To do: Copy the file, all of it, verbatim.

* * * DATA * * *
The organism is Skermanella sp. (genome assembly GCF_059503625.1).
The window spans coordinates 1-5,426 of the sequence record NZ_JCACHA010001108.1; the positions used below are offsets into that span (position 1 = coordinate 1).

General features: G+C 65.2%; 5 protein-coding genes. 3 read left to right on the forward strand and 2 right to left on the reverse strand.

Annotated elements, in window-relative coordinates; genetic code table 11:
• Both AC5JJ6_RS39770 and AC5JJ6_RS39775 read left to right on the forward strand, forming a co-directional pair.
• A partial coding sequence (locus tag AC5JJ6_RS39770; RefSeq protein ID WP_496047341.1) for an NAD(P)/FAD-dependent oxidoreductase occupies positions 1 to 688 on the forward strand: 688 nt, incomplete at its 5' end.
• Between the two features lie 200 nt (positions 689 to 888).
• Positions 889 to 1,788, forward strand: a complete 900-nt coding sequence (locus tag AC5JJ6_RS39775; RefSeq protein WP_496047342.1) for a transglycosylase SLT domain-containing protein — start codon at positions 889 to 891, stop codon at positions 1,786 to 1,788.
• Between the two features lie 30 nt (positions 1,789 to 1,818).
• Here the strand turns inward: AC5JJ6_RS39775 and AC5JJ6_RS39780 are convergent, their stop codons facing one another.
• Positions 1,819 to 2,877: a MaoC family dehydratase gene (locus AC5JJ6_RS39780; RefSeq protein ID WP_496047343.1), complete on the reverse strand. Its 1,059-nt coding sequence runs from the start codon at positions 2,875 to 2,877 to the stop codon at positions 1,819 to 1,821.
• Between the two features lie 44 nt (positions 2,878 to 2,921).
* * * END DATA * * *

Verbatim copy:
The organism is Skermanella sp. (genome assembly GCF_059503625.1).
The window spans coordinates 1-5,426 of the sequence record NZ_JCACHA010001108.1; the positions used below are offsets into that span (position 1 = coordinate 1).

General features: G+C 65.2%; 5 protein-coding genes. 3 read left to right on the forward strand and 2 right to left on the reverse strand.

Annotated elements, in window-relative coordinates; genetic code table 11:
• Both AC5JJ6_RS39770 and AC5JJ6_RS39775 read left to right on the forward strand, forming a co-directional pair.
• A partial coding sequence (locus tag AC5JJ6_RS39770; RefSeq protein ID WP_496047341.1) for an NAD(P)/FAD-dependent oxidoreductase occupies positions 1 to 688 on the forward strand: 688 nt, incomplete at its 5' end.
• Between the two features lie 200 nt (positions 689 to 888).
• Positions 889 to 1,788, forward strand: a complete 900-nt coding sequence (locus tag AC5JJ6_RS39775; RefSeq protein WP_496047342.1) for a transglycosylase SLT domain-containing protein — start codon at positions 889 to 891, stop codon at positions 1,786 to 1,788.
• Between the two features lie 30 nt (positions 1,789 to 1,818).
• Here the strand turns inward: AC5JJ6_RS39775 and AC5JJ6_RS39780 are convergent, their stop codons facing one another.
• Positions 1,819 to 2,877: a MaoC family dehydratase gene (locus AC5JJ6_RS39780; RefSeq protein ID WP_496047343.1), complete on the reverse strand. Its 1,059-nt coding sequence runs from the start codon at positions 2,875 to 2,877 to the stop codon at positions 1,819 to 1,821.
• Between the two features lie 44 nt (positions 2,878 to 2,921).